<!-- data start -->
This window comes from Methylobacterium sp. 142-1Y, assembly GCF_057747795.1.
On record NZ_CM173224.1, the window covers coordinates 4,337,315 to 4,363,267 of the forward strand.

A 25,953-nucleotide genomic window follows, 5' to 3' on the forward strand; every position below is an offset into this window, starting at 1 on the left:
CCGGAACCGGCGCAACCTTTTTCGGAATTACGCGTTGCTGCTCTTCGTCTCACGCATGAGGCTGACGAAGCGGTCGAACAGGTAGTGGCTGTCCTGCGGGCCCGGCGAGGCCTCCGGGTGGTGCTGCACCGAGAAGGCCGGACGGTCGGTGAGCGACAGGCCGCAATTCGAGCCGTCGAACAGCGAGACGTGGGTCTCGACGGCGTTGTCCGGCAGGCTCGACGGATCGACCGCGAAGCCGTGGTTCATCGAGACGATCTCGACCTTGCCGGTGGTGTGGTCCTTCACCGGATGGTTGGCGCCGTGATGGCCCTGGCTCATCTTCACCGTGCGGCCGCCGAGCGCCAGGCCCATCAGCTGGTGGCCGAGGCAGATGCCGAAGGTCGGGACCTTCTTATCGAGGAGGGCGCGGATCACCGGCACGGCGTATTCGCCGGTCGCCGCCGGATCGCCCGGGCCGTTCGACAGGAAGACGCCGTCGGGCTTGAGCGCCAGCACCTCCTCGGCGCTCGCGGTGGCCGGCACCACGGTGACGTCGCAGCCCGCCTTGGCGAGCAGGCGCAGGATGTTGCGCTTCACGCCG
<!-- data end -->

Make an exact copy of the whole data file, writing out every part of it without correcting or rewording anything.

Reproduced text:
This window comes from Methylobacterium sp. 142-1Y, assembly GCF_057747795.1.
On record NZ_CM173224.1, the window covers coordinates 4,337,315 to 4,363,267 of the forward strand.

A 25,953-nucleotide genomic window follows, 5' to 3' on the forward strand; every position below is an offset into this window, starting at 1 on the left:
CCGGAACCGGCGCAACCTTTTTCGGAATTACGCGTTGCTGCTCTTCGTCTCACGCATGAGGCTGACGAAGCGGTCGAACAGGTAGTGGCTGTCCTGCGGGCCCGGCGAGGCCTCCGGGTGGTGCTGCACCGAGAAGGCCGGACGGTCGGTGAGCGACAGGCCGCAATTCGAGCCGTCGAACAGCGAGACGTGGGTCTCGACGGCGTTGTCCGGCAGGCTCGACGGATCGACCGCGAAGCCGTGGTTCATCGAGACGATCTCGACCTTGCCGGTGGTGTGGTCCTTCACCGGATGGTTGGCGCCGTGATGGCCCTGGCTCATCTTCACCGTGCGGCCGCCGAGCGCCAGGCCCATCAGCTGGTGGCCGAGGCAGATGCCGAAGGTCGGGACCTTCTTATCGAGGAGGGCGCGGATCACCGGCACGGCGTATTCGCCGGTCGCCGCCGGATCGCCCGGGCCGTTCGACAGGAAGACGCCGTCGGGCTTGAGCGCCAGCACCTCCTCGGCGCTCGCGGTGGCCGGCACCACGGTGACGTCGCAGCCCGCCTTGGCGAGCAGGCGCAGGATGTTGCGCTTCACGCCG